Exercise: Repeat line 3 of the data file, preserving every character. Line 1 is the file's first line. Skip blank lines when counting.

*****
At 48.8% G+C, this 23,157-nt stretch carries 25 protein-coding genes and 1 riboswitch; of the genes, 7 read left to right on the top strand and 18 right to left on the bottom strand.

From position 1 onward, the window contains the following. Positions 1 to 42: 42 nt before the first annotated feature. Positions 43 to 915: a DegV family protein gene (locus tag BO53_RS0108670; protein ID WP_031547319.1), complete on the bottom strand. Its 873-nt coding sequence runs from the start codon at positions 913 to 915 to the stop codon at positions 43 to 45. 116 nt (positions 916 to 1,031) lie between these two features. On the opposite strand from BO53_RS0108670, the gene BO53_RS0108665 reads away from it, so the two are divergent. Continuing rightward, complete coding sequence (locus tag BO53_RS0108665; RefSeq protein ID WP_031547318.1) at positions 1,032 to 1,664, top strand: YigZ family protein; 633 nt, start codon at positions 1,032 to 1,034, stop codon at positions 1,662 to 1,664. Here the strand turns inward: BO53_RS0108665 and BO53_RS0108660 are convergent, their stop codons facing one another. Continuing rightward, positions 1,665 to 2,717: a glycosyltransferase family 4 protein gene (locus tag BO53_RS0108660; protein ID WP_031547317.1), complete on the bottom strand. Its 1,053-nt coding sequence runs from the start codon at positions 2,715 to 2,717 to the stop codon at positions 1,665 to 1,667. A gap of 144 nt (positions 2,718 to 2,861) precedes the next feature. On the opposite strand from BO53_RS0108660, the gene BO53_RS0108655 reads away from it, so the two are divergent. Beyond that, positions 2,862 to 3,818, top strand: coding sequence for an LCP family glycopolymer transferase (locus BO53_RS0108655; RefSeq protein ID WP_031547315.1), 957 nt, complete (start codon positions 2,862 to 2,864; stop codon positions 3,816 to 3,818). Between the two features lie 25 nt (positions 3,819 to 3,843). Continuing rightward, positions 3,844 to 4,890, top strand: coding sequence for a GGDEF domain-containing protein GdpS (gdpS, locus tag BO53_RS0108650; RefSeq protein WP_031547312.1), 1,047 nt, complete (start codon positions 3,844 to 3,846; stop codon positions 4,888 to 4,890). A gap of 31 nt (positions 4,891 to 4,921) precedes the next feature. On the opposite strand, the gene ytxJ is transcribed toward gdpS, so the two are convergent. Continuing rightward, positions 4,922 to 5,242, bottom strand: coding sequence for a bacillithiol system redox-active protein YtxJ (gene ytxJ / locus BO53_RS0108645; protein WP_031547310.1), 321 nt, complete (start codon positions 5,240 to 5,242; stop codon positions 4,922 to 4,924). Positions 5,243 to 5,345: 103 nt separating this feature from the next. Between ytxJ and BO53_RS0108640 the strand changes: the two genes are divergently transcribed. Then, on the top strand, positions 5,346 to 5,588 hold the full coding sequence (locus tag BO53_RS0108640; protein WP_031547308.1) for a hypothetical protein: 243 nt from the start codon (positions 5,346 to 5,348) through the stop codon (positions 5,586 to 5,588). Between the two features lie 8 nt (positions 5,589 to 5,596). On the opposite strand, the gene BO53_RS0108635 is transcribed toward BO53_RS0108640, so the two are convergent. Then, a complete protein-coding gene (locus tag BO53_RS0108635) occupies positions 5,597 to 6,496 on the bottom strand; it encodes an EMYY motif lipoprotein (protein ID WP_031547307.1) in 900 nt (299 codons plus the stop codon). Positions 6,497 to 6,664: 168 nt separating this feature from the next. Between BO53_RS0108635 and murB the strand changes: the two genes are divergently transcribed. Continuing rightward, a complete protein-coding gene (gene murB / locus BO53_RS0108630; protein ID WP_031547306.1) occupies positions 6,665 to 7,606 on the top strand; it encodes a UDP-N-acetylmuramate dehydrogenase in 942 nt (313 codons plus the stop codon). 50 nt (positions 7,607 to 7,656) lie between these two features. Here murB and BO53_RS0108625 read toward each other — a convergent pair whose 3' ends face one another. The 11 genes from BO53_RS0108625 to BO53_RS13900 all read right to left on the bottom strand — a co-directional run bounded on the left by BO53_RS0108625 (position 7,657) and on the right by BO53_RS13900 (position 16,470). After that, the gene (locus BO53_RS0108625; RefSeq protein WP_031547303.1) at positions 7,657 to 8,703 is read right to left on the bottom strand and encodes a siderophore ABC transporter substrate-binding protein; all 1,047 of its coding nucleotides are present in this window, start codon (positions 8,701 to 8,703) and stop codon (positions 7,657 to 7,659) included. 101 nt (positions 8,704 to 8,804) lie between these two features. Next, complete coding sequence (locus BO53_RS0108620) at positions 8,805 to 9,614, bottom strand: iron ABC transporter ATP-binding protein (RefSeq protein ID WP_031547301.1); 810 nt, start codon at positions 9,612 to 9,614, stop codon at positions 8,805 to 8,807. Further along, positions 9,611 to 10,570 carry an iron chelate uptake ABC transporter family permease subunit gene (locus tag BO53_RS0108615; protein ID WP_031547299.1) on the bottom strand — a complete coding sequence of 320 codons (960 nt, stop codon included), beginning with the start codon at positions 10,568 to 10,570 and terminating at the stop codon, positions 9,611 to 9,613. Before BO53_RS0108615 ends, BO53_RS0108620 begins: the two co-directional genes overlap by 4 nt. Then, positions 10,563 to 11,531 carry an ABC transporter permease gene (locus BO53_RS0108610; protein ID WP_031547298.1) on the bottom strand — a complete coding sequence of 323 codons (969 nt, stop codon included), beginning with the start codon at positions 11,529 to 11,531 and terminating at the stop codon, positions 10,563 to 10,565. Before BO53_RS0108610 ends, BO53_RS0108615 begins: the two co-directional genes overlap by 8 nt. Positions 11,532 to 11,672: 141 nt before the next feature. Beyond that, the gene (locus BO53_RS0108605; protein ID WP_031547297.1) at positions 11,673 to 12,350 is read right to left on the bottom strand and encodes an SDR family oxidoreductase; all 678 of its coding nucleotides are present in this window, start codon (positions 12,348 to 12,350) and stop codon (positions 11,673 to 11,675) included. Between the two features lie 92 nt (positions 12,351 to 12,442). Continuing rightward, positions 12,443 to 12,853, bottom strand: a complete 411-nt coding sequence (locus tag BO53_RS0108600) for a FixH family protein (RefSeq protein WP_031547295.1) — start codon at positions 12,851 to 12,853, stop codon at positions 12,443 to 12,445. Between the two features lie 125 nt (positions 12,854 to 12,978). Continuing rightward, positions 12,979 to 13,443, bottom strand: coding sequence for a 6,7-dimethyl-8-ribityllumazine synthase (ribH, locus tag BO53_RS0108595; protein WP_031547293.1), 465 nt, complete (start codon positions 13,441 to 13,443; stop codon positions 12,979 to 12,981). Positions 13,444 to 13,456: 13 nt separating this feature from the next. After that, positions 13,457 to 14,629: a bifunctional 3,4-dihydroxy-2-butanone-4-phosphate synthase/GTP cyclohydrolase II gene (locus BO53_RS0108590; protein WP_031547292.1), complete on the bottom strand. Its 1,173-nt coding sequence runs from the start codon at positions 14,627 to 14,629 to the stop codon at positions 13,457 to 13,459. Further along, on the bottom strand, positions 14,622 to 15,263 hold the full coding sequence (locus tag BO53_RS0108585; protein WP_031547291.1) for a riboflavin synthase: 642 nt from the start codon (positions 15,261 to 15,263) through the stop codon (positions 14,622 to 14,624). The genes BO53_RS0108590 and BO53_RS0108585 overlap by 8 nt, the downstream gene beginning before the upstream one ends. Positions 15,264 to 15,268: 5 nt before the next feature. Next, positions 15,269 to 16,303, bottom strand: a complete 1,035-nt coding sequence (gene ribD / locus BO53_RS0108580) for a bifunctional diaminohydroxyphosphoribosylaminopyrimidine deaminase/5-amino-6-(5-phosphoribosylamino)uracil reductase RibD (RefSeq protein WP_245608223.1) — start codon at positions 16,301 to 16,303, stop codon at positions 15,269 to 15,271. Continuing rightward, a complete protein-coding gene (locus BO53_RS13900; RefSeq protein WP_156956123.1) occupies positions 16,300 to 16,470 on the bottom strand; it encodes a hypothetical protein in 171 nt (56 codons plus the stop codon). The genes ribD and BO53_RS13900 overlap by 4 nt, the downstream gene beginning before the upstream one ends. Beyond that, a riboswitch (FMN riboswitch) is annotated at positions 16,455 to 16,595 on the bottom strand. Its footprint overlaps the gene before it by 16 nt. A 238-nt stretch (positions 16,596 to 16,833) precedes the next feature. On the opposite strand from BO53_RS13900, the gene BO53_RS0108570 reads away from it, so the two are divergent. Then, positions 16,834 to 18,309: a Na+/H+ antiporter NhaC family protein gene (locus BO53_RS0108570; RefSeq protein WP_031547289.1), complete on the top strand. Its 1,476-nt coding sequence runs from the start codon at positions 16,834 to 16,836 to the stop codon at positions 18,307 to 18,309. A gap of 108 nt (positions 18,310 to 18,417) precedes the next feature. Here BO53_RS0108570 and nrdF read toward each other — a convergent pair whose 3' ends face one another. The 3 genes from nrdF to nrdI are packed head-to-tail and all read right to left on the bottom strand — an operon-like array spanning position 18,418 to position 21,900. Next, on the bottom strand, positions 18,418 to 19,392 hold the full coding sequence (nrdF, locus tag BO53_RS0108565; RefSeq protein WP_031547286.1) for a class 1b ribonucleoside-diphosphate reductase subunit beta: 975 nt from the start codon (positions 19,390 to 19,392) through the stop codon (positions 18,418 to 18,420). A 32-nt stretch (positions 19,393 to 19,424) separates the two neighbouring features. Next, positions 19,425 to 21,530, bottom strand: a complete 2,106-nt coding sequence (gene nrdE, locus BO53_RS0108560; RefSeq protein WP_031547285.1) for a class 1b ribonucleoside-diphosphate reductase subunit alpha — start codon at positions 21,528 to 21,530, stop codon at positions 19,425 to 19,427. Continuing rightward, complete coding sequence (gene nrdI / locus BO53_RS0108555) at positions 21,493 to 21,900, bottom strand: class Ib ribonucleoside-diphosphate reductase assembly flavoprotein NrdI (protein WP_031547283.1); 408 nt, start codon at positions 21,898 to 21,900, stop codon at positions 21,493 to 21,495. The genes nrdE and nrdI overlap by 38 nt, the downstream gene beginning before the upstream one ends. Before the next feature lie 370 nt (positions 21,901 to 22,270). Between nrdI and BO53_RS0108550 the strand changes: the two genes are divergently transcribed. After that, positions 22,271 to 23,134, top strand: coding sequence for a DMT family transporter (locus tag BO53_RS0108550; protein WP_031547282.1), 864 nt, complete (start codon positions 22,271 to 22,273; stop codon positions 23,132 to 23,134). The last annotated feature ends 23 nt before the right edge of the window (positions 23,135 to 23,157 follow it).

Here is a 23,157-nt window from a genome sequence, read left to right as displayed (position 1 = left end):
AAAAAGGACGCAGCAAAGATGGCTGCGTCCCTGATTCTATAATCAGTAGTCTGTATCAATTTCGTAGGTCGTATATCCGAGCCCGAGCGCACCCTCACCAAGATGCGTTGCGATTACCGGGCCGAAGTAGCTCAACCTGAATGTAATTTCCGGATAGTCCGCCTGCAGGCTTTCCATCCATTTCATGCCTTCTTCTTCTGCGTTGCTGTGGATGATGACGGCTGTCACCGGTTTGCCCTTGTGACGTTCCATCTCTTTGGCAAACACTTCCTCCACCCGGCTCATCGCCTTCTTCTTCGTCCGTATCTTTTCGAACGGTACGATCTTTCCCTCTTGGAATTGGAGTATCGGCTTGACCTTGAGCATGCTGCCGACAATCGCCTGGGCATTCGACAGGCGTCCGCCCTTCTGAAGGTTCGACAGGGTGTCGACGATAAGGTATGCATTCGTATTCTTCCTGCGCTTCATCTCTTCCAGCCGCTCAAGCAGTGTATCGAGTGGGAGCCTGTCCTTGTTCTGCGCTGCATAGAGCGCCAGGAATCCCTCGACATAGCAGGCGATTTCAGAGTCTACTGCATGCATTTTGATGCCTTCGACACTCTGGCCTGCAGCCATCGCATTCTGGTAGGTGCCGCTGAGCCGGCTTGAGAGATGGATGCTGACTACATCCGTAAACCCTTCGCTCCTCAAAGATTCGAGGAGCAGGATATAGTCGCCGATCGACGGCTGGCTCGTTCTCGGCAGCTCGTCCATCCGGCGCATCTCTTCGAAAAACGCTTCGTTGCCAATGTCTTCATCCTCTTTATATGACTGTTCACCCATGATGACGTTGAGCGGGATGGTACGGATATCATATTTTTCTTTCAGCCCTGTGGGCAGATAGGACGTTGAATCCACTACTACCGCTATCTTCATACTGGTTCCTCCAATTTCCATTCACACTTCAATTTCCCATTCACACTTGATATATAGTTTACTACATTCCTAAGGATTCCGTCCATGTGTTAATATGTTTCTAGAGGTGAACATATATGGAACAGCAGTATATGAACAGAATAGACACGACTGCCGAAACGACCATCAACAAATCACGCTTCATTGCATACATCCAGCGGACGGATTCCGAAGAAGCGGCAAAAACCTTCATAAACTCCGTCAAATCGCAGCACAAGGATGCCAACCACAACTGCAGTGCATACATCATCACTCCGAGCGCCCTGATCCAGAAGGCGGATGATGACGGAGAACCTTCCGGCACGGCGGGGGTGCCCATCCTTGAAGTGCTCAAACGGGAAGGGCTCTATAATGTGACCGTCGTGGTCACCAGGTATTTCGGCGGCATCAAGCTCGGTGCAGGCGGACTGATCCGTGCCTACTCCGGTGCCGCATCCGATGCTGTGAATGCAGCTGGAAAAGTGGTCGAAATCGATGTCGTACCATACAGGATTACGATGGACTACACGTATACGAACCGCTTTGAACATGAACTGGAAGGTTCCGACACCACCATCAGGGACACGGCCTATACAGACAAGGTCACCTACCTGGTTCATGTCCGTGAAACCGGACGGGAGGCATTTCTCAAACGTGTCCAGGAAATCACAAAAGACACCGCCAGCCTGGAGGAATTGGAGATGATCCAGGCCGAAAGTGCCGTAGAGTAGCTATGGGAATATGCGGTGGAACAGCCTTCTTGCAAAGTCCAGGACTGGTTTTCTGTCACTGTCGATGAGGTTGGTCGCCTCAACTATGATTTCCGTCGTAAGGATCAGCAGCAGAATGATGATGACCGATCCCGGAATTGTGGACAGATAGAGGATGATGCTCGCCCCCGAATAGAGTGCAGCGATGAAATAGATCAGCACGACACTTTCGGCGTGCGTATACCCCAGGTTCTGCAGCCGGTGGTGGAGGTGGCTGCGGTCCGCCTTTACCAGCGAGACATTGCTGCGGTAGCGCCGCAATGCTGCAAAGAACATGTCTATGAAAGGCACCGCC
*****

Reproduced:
Here is a 23,157-nt window from a genome sequence, read left to right as displayed (position 1 = left end):